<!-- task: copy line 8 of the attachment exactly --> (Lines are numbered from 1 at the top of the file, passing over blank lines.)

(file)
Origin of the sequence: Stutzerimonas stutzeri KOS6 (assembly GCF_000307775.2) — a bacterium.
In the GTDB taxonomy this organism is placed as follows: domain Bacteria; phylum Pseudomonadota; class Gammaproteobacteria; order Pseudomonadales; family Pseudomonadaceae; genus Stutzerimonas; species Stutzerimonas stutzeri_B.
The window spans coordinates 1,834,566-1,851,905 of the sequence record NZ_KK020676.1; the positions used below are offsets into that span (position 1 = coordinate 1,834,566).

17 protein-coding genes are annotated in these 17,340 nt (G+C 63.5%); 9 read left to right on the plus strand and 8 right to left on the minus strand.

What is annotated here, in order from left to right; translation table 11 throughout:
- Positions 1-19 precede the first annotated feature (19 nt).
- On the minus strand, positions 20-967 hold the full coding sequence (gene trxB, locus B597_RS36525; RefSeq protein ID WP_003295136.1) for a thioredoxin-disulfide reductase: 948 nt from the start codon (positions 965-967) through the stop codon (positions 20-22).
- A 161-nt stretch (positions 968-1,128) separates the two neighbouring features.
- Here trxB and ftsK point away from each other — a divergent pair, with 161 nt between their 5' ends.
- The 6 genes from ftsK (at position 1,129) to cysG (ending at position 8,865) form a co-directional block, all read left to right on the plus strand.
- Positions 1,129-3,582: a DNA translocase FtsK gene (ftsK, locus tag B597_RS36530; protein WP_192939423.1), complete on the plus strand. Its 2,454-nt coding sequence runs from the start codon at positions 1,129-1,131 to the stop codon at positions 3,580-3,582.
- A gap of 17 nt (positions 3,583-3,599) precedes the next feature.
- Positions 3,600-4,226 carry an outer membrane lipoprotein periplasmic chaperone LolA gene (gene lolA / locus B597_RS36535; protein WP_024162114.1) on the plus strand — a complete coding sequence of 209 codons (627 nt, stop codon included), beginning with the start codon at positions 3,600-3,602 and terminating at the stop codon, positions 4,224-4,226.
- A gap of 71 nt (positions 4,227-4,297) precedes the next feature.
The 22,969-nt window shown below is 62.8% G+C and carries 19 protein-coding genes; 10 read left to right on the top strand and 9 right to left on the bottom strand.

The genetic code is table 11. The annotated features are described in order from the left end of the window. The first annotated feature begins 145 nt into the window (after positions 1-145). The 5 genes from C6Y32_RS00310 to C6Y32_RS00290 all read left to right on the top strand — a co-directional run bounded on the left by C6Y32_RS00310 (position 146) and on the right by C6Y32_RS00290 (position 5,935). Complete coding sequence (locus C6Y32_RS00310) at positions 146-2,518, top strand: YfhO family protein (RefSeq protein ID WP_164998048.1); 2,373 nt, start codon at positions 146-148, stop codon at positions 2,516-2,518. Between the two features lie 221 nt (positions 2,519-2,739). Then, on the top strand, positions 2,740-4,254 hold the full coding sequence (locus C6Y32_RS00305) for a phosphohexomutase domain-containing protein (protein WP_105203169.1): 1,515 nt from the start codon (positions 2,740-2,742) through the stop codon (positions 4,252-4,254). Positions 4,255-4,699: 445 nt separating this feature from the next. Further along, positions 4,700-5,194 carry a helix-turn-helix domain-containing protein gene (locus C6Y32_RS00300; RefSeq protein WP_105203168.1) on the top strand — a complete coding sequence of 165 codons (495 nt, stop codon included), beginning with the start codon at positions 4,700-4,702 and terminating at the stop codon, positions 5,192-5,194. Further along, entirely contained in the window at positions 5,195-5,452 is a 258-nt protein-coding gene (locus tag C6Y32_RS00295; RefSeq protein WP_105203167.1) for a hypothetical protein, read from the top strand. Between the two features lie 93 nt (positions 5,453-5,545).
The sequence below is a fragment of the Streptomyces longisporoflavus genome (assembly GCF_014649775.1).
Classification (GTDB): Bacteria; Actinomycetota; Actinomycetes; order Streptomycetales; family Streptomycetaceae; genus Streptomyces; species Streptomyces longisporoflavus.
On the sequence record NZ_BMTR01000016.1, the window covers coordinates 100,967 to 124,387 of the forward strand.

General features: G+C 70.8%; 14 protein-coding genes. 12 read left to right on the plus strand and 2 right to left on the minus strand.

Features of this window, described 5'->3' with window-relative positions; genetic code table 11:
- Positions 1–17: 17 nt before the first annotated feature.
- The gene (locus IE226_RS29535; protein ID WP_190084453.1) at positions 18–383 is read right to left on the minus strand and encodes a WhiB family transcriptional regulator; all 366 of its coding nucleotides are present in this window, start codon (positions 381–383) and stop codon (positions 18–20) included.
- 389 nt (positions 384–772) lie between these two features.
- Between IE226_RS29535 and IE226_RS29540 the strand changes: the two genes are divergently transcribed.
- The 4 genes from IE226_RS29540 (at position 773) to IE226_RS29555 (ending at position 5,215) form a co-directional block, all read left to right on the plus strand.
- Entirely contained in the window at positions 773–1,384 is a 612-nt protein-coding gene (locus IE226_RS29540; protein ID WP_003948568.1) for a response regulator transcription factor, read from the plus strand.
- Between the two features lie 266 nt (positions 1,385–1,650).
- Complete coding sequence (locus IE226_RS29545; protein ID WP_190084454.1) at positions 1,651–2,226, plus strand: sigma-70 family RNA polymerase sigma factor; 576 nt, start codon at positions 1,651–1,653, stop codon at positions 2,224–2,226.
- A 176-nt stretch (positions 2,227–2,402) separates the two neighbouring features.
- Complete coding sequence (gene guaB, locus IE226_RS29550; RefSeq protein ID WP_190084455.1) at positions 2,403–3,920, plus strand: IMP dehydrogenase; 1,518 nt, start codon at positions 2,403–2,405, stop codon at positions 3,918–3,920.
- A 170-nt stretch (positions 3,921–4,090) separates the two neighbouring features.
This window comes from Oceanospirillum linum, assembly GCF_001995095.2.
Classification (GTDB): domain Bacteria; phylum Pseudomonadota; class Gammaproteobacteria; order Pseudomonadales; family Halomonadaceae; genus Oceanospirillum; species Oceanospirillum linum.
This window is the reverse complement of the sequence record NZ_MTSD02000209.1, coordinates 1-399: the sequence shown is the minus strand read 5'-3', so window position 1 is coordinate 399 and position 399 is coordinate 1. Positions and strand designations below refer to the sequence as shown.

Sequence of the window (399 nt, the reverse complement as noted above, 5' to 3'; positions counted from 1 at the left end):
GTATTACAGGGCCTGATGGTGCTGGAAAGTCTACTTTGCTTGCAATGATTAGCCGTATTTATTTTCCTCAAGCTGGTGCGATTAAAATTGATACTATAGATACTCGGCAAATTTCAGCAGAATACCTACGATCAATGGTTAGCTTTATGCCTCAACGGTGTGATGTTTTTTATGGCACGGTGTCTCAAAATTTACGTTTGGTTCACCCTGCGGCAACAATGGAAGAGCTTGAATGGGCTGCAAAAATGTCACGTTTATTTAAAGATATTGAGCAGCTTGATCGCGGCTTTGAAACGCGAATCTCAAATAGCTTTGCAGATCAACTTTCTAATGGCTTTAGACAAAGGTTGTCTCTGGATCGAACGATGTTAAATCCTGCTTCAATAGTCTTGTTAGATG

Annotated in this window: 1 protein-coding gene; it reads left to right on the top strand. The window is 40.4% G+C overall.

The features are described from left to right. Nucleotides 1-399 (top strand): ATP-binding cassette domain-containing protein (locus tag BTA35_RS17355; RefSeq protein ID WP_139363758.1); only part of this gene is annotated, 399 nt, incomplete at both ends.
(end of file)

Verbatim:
- A 161-nt stretch (positions 968-1,128) separates the two neighbouring features.